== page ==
Firstly, the use of these terms is fairly recent as is the use of sexual orientation (both as a term and) as a source of identity for persons. In classical times, there was no talk of 'sexual orientation' (be that good or bad). The ancients did not think of sexual activity as a defining characteristic of a person. This means that persons who engaged in homosexual activity were not thought of as "gay" or whatever word now best describes this sort of activity, but as men who engaged sexually with other men (or as the CDC would put it "MSM"). This is obviously different than how sexuality is perceived in today's culture, and especially in relation to "sexual orientation" which is something of a buzz word today. The point is not to return to an ancient thinking about sexuality, but it is important to note that when the Scripture authors condemn homosexuality, it is homosexual activity they have in mind. In our stance for truth, we cannot make blanket statements without considering all aspects of an issue. Likewise, we cannot condemn homosexual orientation, or having feelings of attraction towards members of the same-sex. These are things that happen to folks without their conscious effort (or sometimes without their desire to have them). What we are condemning is acting upon those feelings of attraction. This is the same of heterosexual orientation. We do not condemn anyone for finding a member of the opposite sex attractive, this is something that occurs to them without their conscious effort, in nearly the same manner, yet, what we condemn is acting upon those feelings, i.e. lust. It's important that we make this distinction in dealing with any sort of sexual sin but especially with homosexual sin.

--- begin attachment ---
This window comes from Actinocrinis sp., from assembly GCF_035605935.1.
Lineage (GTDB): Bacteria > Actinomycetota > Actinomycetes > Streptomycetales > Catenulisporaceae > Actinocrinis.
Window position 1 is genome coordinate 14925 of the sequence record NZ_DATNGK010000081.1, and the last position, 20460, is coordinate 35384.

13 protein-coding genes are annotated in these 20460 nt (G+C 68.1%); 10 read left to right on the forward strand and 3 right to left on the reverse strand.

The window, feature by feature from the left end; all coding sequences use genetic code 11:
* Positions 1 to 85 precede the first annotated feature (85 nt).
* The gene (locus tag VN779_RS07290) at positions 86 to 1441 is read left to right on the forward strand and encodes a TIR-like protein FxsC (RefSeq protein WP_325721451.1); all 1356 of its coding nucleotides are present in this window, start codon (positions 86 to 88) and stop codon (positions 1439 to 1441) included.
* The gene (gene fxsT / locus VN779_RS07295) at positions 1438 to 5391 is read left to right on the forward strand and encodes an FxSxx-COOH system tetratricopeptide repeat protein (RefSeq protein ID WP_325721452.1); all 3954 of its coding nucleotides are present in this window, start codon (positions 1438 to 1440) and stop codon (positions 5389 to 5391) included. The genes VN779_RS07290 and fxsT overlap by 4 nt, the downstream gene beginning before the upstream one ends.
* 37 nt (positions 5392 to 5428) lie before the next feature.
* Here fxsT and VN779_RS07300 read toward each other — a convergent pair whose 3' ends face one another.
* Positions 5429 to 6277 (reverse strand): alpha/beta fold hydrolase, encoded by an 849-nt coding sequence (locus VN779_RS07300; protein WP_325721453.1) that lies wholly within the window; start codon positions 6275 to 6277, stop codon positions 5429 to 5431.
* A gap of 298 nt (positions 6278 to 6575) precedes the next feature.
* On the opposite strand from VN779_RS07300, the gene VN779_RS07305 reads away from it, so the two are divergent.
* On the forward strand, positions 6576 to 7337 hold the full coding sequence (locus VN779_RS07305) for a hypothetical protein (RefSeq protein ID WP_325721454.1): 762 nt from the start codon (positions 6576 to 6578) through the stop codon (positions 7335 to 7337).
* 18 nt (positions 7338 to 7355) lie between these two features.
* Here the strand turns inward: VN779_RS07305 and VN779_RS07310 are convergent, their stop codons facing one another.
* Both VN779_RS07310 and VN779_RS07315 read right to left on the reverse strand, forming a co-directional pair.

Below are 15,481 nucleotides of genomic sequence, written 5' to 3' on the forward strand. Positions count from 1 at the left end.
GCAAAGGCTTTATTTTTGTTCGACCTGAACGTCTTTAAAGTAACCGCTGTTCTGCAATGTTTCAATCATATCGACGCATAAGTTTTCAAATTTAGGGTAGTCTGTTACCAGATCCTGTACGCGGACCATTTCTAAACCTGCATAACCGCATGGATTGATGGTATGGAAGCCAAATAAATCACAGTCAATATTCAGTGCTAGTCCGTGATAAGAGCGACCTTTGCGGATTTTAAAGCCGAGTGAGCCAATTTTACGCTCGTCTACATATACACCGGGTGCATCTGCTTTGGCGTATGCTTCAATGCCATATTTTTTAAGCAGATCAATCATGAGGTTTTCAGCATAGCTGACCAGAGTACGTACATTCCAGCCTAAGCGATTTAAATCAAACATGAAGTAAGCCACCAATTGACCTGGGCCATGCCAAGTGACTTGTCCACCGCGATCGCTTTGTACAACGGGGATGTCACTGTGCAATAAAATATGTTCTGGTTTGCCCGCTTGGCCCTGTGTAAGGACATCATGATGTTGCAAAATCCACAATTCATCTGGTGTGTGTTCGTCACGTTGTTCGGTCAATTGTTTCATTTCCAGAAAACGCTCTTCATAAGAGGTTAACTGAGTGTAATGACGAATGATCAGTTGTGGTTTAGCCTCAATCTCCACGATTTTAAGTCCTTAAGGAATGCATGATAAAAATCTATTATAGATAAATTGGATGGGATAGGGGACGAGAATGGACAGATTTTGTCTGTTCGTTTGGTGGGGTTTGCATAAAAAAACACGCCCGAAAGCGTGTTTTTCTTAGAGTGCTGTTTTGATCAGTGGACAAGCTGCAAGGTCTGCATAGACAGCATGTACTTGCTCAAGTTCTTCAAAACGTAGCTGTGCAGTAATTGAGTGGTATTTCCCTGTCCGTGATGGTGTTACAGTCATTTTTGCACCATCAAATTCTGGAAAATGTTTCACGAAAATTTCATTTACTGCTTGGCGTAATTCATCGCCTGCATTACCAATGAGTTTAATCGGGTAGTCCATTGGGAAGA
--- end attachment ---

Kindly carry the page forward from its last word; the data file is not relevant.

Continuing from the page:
The most dangerous point in this modern shift into language of "sexual orientation", which in itself is not bad, and accurately describes the nature of our sexual desires, to some extent, is that people have begun to assume their identities based upon their sexual orientation. This is the thing that we need to address when discussing homosexuality, and all sexual sin. The temptation as Christians, and as human beings in general, is to focus on those who are different and make them seem to be more "bad" than they truly are. Those who struggle with same-sex attraction are not more "evil" than anyone else, we are all equally sinful, and all of our sins are equally evil in the sight of God. It is convenient, at times, to cast the "bad guy" role onto those struggling with this sin because it makes it easier for others to ignore their own sins, even sexual sins. The trouble is that everyone has sinned sexually, whether they admit it or not. Lust, pre-marital sex, and pornography are just as bad as homosexuality and as equally damaging to the person and their mental and physical health. Divorce and remarriage is as equally sinful and harmful as acting upon homosexuality, not to mention a host of other sins, pride, greed, gluttony, and dishonesty. These are issues that need to be addressed in the same manner and with the same energy that is put into combatting homosexuality.